Cities, Design and Evolution
4 September 2008
Stephen Marshall (2008)
Why does modern planning sometimes create urban environments that are less attractive and functional than the ‘organic urbanism’ of traditional cities? Cities Design and Evolution takes up the challenge of this question, investigating ‘how cities are put together’, both in the sense of how the parts are organized in relation to the whole, and how they are created or evolve over time.
Cities Design and Evolution offers an engaging and original narrative that interprets planning philosophies from Modernism to New Urbanism, organic theories from Patrick Geddes to Le Corbusier, and evolutionary thinking from Charles Darwin to Richard Dawkins. The book develops a new evolutionary perspective that recognizes both the ‘designed’ and ‘organic’ nature of cities, and provides a rationale and impetus for fresh approaches to urban planning and design.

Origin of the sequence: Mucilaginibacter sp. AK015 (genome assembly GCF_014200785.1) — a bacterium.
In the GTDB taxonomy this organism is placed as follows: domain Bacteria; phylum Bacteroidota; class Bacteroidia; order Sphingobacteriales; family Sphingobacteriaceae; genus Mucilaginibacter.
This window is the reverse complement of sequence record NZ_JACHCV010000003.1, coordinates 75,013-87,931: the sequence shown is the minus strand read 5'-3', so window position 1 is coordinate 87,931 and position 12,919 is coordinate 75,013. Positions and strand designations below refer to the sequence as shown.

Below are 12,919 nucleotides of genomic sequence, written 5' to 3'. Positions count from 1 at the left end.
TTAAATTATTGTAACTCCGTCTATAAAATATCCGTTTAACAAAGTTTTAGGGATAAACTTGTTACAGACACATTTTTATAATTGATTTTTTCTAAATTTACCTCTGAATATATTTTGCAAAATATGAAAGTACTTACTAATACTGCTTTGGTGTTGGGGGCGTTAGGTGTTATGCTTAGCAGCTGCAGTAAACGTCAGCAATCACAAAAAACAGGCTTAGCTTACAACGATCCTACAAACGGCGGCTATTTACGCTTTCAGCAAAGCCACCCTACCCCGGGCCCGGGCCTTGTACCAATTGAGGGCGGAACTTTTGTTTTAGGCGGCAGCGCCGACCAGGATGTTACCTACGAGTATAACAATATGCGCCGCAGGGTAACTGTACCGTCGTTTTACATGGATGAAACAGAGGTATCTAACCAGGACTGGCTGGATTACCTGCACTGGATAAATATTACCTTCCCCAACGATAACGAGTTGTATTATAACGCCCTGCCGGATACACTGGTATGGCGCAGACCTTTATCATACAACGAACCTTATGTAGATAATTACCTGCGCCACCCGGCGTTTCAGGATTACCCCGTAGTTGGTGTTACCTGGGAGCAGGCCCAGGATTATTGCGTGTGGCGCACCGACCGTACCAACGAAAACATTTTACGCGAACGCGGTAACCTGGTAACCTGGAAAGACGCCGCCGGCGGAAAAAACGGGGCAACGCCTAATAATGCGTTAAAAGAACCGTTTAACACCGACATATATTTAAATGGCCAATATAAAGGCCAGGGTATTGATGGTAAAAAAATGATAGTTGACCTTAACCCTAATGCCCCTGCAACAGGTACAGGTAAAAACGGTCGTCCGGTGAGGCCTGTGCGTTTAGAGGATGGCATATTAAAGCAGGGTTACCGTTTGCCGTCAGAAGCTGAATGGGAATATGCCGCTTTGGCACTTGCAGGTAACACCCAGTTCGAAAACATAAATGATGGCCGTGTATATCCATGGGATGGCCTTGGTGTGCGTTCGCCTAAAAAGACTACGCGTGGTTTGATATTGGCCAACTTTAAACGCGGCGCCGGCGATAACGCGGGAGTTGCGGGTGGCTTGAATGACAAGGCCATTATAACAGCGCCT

In what is the first book to significantly apply modern evolutionary thinking to urbanism, Cities Design and Evolution promises to stimulate thought, debate and action concerning the nature of cities and future urban planning. The book should appeal to all who are interested in cities, in design and in evolution.